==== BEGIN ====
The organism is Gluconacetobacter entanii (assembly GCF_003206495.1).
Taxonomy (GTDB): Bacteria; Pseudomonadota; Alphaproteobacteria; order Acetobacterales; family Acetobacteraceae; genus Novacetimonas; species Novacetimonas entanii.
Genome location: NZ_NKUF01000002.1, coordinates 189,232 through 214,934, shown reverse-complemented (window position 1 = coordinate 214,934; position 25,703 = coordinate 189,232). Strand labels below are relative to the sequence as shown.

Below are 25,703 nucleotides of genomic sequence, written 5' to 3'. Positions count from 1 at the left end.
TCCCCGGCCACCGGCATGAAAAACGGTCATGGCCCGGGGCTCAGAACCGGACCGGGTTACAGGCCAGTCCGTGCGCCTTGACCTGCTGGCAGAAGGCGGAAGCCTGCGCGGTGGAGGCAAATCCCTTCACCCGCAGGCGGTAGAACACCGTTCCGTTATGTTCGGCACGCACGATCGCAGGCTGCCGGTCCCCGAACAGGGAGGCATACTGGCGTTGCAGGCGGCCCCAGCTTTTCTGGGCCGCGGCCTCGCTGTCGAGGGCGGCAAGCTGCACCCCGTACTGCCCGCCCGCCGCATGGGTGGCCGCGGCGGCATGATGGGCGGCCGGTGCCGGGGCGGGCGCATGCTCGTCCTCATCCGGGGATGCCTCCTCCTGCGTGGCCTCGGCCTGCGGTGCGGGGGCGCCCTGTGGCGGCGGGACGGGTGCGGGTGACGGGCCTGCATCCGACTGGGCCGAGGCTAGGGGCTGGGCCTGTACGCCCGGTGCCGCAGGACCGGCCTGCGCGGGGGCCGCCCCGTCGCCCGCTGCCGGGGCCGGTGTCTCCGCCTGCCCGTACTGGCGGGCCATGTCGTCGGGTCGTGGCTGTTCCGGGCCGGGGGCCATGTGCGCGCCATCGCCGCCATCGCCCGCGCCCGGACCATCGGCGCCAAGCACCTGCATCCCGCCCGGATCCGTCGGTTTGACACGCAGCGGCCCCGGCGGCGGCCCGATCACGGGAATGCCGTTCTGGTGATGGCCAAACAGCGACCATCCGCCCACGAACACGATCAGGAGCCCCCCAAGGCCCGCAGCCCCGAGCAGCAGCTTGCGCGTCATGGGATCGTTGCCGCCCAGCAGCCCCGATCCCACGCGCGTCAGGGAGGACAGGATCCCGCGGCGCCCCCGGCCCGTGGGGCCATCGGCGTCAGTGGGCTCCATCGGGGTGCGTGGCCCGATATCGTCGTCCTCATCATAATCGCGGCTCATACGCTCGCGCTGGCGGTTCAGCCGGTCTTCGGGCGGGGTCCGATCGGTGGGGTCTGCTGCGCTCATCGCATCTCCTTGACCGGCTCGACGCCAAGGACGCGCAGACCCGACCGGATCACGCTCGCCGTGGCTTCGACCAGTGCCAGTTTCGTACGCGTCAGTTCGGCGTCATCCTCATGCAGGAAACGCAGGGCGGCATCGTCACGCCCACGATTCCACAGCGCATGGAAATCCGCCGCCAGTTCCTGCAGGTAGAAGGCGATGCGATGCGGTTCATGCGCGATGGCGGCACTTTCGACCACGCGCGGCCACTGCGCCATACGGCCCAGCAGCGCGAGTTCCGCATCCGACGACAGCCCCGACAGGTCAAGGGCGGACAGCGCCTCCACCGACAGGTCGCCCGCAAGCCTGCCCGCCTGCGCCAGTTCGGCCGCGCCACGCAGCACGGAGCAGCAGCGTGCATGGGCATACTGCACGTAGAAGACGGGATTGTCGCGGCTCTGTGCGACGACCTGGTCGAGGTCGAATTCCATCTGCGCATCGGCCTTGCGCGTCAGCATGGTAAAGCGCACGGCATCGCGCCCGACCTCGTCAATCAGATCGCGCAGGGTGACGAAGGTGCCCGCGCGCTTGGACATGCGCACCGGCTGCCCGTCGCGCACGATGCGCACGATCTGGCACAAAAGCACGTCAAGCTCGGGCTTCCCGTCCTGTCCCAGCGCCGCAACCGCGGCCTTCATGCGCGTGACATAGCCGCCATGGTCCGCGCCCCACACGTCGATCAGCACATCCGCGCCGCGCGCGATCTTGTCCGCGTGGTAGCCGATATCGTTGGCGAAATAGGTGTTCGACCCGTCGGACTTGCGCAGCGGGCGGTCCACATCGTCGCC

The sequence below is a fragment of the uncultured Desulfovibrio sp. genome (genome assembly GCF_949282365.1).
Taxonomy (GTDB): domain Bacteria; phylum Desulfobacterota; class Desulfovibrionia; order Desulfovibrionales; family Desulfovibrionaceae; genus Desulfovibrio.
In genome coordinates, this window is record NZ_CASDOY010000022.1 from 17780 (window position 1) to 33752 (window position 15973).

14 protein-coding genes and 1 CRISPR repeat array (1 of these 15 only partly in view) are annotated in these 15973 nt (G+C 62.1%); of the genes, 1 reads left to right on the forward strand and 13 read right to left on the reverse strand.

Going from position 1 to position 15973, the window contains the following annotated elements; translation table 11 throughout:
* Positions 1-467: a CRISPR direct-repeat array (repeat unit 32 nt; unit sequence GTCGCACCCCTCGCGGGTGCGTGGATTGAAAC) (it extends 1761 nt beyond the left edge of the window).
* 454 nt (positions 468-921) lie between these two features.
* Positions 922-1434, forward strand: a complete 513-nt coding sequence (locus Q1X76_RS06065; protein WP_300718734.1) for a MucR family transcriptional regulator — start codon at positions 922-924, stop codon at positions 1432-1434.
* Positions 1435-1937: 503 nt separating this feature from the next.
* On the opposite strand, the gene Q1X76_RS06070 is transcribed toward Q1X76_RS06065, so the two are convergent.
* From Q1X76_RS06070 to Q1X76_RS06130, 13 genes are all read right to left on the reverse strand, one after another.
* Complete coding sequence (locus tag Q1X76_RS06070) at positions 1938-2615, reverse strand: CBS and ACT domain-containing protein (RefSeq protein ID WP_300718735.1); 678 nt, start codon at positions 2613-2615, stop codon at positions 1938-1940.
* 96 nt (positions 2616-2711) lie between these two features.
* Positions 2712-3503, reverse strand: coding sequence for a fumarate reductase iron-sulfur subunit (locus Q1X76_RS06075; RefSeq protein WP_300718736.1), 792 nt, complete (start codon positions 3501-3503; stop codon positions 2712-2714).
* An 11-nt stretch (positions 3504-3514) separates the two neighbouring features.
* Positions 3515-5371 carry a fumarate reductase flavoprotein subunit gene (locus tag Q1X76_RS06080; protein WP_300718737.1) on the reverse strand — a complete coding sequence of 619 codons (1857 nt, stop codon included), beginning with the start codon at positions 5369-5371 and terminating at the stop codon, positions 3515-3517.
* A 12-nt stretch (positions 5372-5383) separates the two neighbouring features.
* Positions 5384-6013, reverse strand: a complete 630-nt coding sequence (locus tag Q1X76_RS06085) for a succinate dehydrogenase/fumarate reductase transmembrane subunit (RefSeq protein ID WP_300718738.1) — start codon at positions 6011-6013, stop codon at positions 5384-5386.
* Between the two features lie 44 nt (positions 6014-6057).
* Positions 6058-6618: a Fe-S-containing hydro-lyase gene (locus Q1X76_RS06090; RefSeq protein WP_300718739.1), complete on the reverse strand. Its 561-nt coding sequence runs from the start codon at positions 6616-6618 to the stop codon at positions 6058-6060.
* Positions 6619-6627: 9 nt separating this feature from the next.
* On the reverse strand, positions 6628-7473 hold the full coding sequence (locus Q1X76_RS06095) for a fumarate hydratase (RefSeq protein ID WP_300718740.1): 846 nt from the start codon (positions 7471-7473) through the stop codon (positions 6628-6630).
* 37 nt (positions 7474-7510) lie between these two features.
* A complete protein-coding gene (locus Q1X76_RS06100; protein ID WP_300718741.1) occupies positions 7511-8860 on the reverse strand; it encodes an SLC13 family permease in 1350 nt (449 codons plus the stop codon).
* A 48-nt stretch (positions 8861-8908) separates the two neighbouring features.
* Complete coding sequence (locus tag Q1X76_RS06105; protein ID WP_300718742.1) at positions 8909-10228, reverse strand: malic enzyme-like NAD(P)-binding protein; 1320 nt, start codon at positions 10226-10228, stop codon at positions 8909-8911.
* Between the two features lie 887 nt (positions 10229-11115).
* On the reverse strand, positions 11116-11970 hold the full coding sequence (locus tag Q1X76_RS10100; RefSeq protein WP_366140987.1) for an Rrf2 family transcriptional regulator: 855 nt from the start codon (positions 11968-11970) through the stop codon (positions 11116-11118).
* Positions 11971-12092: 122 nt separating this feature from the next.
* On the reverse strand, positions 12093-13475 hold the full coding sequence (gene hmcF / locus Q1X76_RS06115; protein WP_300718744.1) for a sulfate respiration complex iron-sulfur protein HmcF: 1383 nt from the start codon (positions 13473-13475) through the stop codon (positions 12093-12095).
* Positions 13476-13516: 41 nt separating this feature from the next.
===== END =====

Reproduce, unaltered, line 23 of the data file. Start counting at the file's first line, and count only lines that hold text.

* Positions 5384-6013, reverse strand: a complete 630-nt coding sequence (locus tag Q1X76_RS06085) for a succinate dehydrogenase/fumarate reductase transmembrane subunit (RefSeq protein ID WP_300718738.1) — start codon at positions 6011-6013, stop codon at positions 5384-5386.